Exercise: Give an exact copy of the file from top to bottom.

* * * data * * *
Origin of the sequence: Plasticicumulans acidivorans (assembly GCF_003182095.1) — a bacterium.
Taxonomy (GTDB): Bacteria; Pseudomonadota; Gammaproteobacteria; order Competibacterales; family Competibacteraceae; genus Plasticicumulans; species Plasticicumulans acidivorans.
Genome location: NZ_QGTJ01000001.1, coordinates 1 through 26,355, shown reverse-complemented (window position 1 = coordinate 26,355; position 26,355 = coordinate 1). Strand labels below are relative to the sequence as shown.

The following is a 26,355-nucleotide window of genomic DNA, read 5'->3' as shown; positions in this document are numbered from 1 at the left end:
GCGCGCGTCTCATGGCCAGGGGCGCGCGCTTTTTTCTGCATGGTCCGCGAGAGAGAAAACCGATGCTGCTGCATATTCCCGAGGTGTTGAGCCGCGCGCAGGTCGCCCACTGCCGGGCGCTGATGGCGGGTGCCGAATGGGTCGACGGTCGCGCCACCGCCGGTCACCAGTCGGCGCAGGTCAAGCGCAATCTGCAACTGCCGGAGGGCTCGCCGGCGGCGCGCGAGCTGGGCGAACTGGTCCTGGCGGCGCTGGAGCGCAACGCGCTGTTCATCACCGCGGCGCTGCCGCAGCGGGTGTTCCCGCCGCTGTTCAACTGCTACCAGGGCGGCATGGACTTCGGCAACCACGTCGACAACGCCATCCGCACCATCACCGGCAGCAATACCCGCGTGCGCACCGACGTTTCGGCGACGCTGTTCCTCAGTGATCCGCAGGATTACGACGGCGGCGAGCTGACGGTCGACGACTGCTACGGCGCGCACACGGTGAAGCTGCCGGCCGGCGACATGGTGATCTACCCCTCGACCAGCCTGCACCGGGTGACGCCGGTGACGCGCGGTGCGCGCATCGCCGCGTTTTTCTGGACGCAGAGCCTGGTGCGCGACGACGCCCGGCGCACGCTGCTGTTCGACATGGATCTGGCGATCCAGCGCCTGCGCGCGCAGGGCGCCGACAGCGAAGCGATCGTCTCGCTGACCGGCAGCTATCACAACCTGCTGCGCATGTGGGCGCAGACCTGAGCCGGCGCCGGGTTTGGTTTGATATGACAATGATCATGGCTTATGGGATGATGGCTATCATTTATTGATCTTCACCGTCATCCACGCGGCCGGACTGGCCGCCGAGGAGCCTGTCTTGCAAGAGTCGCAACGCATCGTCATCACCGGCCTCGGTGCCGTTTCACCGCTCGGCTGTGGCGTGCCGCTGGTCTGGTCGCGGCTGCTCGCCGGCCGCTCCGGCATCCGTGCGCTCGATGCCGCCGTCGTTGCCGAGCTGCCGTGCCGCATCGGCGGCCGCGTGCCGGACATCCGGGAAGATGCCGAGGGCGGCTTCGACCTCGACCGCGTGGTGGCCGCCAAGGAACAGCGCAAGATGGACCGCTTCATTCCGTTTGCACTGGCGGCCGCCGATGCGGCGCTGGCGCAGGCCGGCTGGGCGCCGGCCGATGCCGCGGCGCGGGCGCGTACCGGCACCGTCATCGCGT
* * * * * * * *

Origin of the sequence: Plasticicumulans acidivorans (assembly GCF_003182095.1) — a bacterium.
Taxonomy (GTDB): Bacteria; Pseudomonadota; Gammaproteobacteria; order Competibacterales; family Competibacteraceae; genus Plasticicumulans; species Plasticicumulans acidivorans.
Genome location: NZ_QGTJ01000001.1, coordinates 1 through 26,355, shown reverse-complemented (window position 1 = coordinate 26,355; position 26,355 = coordinate 1). Strand labels below are relative to the sequence as shown.

The following is a 26,355-nucleotide window of genomic DNA, read 5'->3' as shown; positions in this document are numbered from 1 at the left end:
GCGCGCGTCTCATGGCCAGGGGCGCGCGCTTTTTTCTGCATGGTCCGCGAGAGAGAAAACCGATGCTGCTGCATATTCCCGAGGTGTTGAGCCGCGCGCAGGTCGCCCACTGCCGGGCGCTGATGGCGGGTGCCGAATGGGTCGACGGTCGCGCCACCGCCGGTCACCAGTCGGCGCAGGTCAAGCGCAATCTGCAACTGCCGGAGGGCTCGCCGGCGGCGCGCGAGCTGGGCGAACTGGTCCTGGCGGCGCTGGAGCGCAACGCGCTGTTCATCACCGCGGCGCTGCCGCAGCGGGTGTTCCCGCCGCTGTTCAACTGCTACCAGGGCGGCATGGACTTCGGCAACCACGTCGACAACGCCATCCGCACCATCACCGGCAGCAATACCCGCGTGCGCACCGACGTTTCGGCGACGCTGTTCCTCAGTGATCCGCAGGATTACGACGGCGGCGAGCTGACGGTCGACGACTGCTACGGCGCGCACACGGTGAAGCTGCCGGCCGGCGACATGGTGATCTACCCCTCGACCAGCCTGCACCGGGTGACGCCGGTGACGCGCGGTGCGCGCATCGCCGCGTTTTTCTGGACGCAGAGCCTGGTGCGCGACGACGCCCGGCGCACGCTGCTGTTCGACATGGATCTGGCGATCCAGCGCCTGCGCGCGCAGGGCGCCGACAGCGAAGCGATCGTCTCGCTGACCGGCAGCTATCACAACCTGCTGCGCATGTGGGCGCAGACCTGAGCCGGCGCCGGGTTTGGTTTGATATGACAATGATCATGGCTTATGGGATGATGGCTATCATTTATTGATCTTCACCGTCATCCACGCGGCCGGACTGGCCGCCGAGGAGCCTGTCTTGCAAGAGTCGCAACGCATCGTCATCACCGGCCTCGGTGCCGTTTCACCGCTCGGCTGTGGCGTGCCGCTGGTCTGGTCGCGGCTGCTCGCCGGCCGCTCCGGCATCCGTGCGCTCGATGCCGCCGTCGTTGCCGAGCTGCCGTGCCGCATCGGCGGCCGCGTGCCGGACATCCGGGAAGATGCCGAGGGCGGCTTCGACCTCGACCGCGTGGTGGCCGCCAAGGAACAGCGCAAGATGGACCGCTTCATTCCGTTTGCACTGGCGGCCGCCGATGCGGCGCTGGCGCAGGCCGGCTGGGCGCCGGCCGATGCCGCGGCGCGGGCGCGTACCGGCACCGTCATCGCGT